Using a screen was totally new. We have tried to avoid it: not because we think they are inherently bad, but because we have never felt they added to a product we have made. Our core ethos is making things immediate and straightforward to use, and we’ve always feared that a screen would distract us from this. But we looked at our 95 LEDs, had a general concept of the things we wanted the module to be able to do, and realized that there was a better way.

So we blew it out two more HP and put a screen on it. We’re at 32HP now for those of you keeping track.

We finally built a proto in February 2023. 

Make a mixer, we said. It’ll be fun, we said.

We talked to a few people who had made mixers before us (and will remain nameless) who said, “you’re making a mixer? Don’t make a mixer.”

Mixers are hard. Xer Mixa has the densest circuitry of anything we’ve ever done. The analog daughterboard has almost 500 components on it. The digital board (the one you interact with, with the faders and jacks) has over 550 parts. It includes 60 VCAs. The panel is a behemoth that took us an hour to assemble the first time we did one. It takes our manufacturer 17 minutes just to mill one on their CNC. The shipping product has over 10,000 lines of code, five times the amount in Desmodus.

The first version of this generation we built was functional, but not release quality. The main issue we had was crosstalk. One culprit was capacitive coupling in the long traces on the analog board, but making space to separate those traces was complicated given the density of parts. We made it work but these were expensive prototypes and we weren’t sure it would be enough so we buffered both the inputs and outputs as well. That was a lot of op amp packages to add to an already dense board (along with their passives). Together, these solved our crosstalk problems.

The analog circuitboard of Xer Mixa lying on a bed of cables.

Decisions were made

Once we had a reasonable grasp on the direction we were going with XM, we had a few specific goals. First, we knew this was going to be expensive, and we wanted to try to keep the cost down as much as we could. This meant sticking hard to our design philosophy of one function per module. While we don’t think there’s anything wrong with kitchen-sink modules, it’s just not what we design. Part of the joy of modular, to us, is the mixing and matching of different products from different manufacturers!

I bring this up because we have had a lot of folks ask about onboard effects on XM. But each one of us on the team has different ideas of how we like to run our main effects so if we couldn’t find agreement among the six of us, how could we please all of you? No, from the start, we agreed that effects would be the domain of the user, since that’s what modular is so darn good at.

And it turned out that that was good since we couldn’t possibly have done effects on XM: with 10k lines of code and a lot of stuff happening on this thing, effects were not going to happen unless we added another processor…which would have increased the price dramatically. In addition, we were really excited about the analog signal path for all the reasons we’ve talked about in the previous post, but the addition of effects would have negated all the work we did to make the analog path.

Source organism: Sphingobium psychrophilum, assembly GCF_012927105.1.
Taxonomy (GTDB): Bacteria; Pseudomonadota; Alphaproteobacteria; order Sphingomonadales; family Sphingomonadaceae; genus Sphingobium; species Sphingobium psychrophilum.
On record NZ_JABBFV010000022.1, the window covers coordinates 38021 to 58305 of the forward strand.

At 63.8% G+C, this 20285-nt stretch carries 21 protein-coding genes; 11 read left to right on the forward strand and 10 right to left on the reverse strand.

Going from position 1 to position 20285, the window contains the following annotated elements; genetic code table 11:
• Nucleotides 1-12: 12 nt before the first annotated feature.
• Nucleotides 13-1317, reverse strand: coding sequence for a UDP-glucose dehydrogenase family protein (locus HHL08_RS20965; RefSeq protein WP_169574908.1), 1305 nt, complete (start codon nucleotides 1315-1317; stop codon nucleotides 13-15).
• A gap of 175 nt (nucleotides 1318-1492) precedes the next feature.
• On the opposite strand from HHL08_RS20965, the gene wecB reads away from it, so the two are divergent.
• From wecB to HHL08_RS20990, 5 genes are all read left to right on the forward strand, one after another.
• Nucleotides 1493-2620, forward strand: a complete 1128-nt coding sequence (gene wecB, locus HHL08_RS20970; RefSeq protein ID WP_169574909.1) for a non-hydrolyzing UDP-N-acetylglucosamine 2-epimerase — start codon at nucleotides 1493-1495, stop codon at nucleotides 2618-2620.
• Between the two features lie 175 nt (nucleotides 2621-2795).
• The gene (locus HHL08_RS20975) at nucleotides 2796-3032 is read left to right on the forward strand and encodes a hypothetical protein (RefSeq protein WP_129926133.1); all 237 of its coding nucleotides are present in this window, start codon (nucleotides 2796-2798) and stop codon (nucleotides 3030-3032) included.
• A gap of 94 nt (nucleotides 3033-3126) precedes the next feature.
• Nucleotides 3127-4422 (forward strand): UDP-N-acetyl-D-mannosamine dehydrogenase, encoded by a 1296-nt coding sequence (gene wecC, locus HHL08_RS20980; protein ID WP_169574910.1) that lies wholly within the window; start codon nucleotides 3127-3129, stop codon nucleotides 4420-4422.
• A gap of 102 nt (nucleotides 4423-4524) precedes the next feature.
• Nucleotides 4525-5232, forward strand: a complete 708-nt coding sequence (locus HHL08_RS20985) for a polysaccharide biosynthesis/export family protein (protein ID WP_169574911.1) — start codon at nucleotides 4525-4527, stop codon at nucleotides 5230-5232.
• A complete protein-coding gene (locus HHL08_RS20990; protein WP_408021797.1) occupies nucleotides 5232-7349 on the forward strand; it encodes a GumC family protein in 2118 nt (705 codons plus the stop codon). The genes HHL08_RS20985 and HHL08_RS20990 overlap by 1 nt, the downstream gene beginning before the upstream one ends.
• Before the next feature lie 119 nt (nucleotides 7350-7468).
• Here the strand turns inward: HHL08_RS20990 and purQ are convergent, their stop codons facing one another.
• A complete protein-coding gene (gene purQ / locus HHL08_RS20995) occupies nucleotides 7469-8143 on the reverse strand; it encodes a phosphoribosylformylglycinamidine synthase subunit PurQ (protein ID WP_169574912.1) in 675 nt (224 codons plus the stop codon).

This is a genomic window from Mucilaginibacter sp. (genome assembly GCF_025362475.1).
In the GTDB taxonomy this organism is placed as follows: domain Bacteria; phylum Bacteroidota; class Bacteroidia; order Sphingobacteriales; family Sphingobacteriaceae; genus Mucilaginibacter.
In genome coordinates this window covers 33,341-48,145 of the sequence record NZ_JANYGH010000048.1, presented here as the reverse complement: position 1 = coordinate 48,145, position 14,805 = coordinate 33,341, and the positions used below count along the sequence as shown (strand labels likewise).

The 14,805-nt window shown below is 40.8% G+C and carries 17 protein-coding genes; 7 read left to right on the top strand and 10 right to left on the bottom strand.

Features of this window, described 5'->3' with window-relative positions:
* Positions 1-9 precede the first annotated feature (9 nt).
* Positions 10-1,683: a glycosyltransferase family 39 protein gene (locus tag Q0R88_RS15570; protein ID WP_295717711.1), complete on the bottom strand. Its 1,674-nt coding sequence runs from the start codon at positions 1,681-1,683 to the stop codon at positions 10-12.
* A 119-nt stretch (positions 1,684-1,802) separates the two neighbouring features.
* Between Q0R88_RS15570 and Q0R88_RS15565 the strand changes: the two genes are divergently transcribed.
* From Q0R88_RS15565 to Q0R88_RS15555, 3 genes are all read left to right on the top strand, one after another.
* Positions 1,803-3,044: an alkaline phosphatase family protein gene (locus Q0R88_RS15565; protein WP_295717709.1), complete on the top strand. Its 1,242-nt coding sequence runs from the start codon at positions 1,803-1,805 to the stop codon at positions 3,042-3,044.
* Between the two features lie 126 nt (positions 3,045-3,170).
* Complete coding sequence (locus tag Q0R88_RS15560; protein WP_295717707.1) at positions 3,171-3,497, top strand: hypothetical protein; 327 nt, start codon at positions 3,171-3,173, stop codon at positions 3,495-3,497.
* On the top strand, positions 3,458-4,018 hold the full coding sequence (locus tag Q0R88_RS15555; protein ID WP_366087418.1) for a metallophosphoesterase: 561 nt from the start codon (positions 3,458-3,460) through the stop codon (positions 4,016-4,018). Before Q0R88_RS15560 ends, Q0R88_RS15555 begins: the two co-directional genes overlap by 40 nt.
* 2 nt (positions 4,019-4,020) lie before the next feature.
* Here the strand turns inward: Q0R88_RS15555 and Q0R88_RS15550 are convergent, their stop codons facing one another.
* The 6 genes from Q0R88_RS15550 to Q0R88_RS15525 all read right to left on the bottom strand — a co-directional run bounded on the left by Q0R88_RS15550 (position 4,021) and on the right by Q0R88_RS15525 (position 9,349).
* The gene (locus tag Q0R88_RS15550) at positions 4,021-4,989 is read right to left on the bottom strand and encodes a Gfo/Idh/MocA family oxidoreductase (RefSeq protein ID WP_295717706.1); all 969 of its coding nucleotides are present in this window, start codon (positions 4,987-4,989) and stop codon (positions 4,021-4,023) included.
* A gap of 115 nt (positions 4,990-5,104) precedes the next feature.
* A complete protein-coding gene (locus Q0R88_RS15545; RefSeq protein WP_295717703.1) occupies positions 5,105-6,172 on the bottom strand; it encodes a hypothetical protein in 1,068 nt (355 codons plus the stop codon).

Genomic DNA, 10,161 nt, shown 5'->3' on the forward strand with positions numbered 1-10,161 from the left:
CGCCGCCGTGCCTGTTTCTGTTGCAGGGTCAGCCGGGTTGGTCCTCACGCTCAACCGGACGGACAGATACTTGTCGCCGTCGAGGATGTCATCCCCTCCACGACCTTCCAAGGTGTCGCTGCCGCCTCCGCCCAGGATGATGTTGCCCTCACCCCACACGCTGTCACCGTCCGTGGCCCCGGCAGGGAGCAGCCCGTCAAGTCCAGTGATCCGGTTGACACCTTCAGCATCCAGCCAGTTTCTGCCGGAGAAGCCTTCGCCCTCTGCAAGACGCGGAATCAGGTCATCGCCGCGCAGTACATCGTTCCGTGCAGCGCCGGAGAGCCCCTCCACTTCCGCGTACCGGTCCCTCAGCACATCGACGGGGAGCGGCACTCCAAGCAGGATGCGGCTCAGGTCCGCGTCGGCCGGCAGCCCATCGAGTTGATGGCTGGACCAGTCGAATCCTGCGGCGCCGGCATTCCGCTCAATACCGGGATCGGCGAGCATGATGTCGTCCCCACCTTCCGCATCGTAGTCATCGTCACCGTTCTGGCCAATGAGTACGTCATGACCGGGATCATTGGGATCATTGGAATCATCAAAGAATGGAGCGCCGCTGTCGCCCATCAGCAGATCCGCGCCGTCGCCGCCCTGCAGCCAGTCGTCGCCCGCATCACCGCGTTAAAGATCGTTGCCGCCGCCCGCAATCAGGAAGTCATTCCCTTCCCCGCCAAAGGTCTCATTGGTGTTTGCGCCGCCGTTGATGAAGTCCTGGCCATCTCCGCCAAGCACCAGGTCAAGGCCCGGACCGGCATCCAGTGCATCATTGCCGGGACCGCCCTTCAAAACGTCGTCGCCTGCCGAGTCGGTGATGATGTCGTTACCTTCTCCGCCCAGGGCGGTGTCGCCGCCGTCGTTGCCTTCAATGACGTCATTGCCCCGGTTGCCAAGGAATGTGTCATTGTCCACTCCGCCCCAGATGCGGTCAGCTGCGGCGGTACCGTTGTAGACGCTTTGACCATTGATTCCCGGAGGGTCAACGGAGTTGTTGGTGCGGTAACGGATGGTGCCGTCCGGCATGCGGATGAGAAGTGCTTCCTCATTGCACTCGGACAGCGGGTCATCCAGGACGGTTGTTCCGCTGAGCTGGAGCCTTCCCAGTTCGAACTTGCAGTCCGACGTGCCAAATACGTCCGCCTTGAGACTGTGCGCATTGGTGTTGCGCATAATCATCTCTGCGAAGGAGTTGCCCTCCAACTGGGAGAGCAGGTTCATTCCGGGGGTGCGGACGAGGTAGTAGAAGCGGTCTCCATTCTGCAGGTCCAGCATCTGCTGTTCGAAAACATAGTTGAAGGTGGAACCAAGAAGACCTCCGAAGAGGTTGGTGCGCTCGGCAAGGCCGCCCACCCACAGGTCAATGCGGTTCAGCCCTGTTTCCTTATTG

Similarly, post-fader direct outs were a question. We ruled it out. On the back of the XM is a large daughterboard that covers most of the module. In order to do direct outs, we would have needed a second board of this size. We opted not to do this because it would have brought the cost up dramatically, and made it substantially larger. This seemed untenable, particularly when there was an easy workflow using MIDI that actually is a cleaner recording. 

In which we learn why we avoided screens and other lessons learned along the way

The screen presented challenges.

The screen that we could easily source uses a tremendous amount of power. Our first challenge was making sure we could even power it! When we have a conundrum like that, one of our strategies is to build multiple options into the schematic, and on the PCB mark them as DNI, or “do not install.” Later, if we need them, we have the placements available and can drop the parts in easily, or, in this case, change a power supply easily.

Extensive testing told us that the screen was problematically noisy and we needed to solve that first. We did this by creating a separate EMI shield that we installed between the screen and the main PCB. We also added a ridiculous amount of filtering to bring the noise floor down. 

A few other tips we can share:

Mutes are harder to do well than you think they should be.

Screens are noisy.

Unused jacks are really fantastic if you want to pick up noise. 

Screens are noisy.

That part you found that is magic will probably be out of stock when you go to production.

Screens are noisy.

Tinsnips will cut through the average Eurorack panel.

A Xer Mixa prototype with the bottom right corner chopped off the panel so that large capacitors could be installed

Is that it?

We spent a good amount of time listening to customer feedback when we announced Xer Mixa and even implemented several features suggested by the community (hey we can’t think of everything!). We’re still considering others, so stay tuned for possible firmware updates and options. 

We’re listening to your feedback and we also have some other cool things in the pipeline. As always, we’re #workinonit.